By Pseudomonas

PHAs are biocompatible and biodegradable thermoplastic polyesters that are made by many bacteria when these are grown on ample supplies of carbon sources and

Renewable Resources Collage
FIGURE 3.5 Freeze fracture electron micrograph of P. oleovorans cells growing in a two-liquid-phase medium containing 85% aqueous phase and 15% octane. (EM photo by Jaap Kingma and Hans Preusting, University of Groningen, The Netherlands, 1990.)

limiting amounts of nitrogen, sulfur, phosphorus, or magnesium (de Smet et al. 1983b; Hartmann et al. 2006; Kessler and Witholt 1998; Lageveen et al. 1988; Zinn et al. 2001). The composition of the PHAs formed under such conditions depends on the growth substrates, culture conditions, and the specificity of the PHA-synthe-sizing enzymes (Huisman et al. 1989; Lageveen et al. 1988). Pseudomonas oleovorans produces two PHA polymerases that show a preference for C7 to C9 3-hydroxyacyl (CoA) monomers, probably formed by beta-oxidation of fatty acids and oxidized alkanes or by de novo fatty acid biosynthesis during growth on carbohydrates (Ren et al. 2005a, 2005b). Many other (CoA activated) fatty acyl derivatives can also be utilized as cosubstrates by P. oleovorans, permitting the biosynthesis of a wide range of PHA copolymers (Kessler et al. 2001; van der Walle et al. 2001). PHA chains form intracellular granules of 200- to 500-nm diameter. Figure 3.5 shows some of these granules as they develop in the cytoplasm of P. oleovorans. PHAs are of interest to synthetic and polymer chemists because it is still difficult, if not impossible, to produce synthetic biodegradable polymers, and because the monomers may be useful chiral synthons for further chemical synthesis (de Roo et al. 2002). The bacterial polymer granules are also of interest to polymer chemists and materials scientists as doping materials in polymer blends because it is difficult to create small synthetic polymer granules.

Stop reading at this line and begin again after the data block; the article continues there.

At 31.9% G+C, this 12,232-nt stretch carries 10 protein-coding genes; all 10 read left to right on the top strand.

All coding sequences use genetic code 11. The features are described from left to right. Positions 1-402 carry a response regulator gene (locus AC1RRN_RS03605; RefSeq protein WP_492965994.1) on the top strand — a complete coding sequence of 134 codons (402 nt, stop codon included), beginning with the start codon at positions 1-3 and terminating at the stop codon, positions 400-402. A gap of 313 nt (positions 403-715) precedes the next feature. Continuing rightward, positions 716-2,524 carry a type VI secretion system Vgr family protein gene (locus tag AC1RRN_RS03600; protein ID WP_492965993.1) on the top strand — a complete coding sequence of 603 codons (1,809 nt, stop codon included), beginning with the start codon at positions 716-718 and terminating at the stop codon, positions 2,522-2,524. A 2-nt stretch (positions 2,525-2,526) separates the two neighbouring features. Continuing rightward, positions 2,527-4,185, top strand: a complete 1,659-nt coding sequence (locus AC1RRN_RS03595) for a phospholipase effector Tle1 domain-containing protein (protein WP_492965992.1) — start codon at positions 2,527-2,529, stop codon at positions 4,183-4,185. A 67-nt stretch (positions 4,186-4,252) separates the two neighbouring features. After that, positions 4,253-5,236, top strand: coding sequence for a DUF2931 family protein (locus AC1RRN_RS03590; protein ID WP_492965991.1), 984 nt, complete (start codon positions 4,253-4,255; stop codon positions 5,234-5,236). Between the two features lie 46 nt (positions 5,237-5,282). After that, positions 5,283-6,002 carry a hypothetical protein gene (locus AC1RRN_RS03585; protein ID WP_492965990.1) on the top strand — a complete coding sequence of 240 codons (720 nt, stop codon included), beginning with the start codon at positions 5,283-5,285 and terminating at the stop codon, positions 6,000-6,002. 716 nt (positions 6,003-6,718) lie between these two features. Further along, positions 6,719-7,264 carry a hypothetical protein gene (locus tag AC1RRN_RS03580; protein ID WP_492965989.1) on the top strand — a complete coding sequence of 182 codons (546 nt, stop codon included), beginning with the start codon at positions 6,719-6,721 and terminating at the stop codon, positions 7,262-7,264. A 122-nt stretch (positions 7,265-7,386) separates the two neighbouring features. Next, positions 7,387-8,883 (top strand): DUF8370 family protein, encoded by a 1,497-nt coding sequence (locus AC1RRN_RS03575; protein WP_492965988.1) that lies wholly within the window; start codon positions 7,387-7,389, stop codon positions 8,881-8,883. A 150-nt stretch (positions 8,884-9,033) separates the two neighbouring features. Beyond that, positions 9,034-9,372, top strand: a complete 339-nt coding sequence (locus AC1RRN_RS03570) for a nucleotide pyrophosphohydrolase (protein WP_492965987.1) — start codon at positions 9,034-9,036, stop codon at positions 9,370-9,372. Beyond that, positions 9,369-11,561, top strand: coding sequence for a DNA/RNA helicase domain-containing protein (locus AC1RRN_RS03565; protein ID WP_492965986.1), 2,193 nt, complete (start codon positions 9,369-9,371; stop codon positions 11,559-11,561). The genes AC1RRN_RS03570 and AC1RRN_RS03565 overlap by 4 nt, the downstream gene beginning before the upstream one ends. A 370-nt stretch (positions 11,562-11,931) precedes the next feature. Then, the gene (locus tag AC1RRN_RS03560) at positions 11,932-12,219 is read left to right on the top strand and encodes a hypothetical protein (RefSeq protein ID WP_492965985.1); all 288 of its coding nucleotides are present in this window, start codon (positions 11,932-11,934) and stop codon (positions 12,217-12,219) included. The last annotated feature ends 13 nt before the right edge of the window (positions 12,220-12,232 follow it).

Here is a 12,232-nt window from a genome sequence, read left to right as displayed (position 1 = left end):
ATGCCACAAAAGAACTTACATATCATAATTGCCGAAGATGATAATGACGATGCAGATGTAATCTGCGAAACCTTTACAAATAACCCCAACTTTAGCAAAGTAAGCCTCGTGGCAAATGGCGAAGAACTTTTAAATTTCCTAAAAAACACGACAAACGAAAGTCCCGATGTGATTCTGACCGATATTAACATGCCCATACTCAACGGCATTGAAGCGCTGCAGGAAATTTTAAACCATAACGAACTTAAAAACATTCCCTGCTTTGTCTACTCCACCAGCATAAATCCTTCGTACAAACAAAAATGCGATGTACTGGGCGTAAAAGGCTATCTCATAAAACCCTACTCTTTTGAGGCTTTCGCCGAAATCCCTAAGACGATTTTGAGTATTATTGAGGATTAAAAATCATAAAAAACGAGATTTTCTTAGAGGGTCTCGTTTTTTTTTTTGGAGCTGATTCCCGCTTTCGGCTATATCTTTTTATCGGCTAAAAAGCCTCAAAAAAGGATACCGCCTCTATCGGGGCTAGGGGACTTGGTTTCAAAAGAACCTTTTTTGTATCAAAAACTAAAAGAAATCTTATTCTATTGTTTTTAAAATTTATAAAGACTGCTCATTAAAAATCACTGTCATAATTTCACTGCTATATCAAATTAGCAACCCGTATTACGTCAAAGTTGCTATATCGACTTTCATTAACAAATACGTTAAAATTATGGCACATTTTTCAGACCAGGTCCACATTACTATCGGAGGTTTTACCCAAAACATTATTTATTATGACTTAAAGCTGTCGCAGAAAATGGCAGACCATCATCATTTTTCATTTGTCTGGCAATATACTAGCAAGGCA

The production of useful amounts of a variety of PHAs with specific chemical, physical, and mechanical properties requires adequate intracellular PHA accumulation as well as simultaneous high cell-mass production on the different substrates used (Kellerhals 1999; Schmid et al. 1998b).

3.3.2 Small Molecules: Organic Chemistry with Whole-Cell Biocatalysts

We have examined the oxidation of aliphatic (Chang et al. 2000; Duetz et al. 2003; Smits et al. 1999, 2003; van Beilen et al. 2001, 2002, 2003a, 2003b; Whyte et al. 2002) and aromatic (Buhler et al. 2000; Li et al. 2002; Panke et al. 2000; Wubbolts et al. 1994) compounds by bacterial enzymes such as monooxygenases, oxidases, and dehydrogenases.

To extend the number of potentially interesting biocatalysts, we have developed a strain library of alkane- and aromatic-compound-oxidizing organisms as well as a rapid screening system to identify desired enzymatic activities (Duetz et al. 2000; Duetz and Witholt 2001, 2004).* Using this library, we have explored the genetics of alkane oxidation by a large number of environmental microorganisms in more detail (Smits et al. 2002; van Beilen et al. 2002; van Beilen 2003), which provides a basis for the development of additional biocatalytic systems for the oxidation of alkanes and alkane derivatives.

We have also used this strain library to develop biocatalysts for the oxidation and hydroxylation of heterocyclic alkanes, including substituted pyrrolidines and pyrrolidinones (Li 1999; Li et al. 2001, 2002). Similarly, we have studied the conversion of D-limonene, widely available as a by-product of the orange juice industry, to (+) trans-carveol (Duetz et al. 2001b, 2003) and perillyl alcohol (van Beilen et al. 2005). Examples of biooxidations of aromatic compounds include the epoxidation of styrene to styrene epoxide (Panke et al. 1999; Wubbolts 1994) and the production of benzaldehyde (Buhler et al. 2003a, 2003b).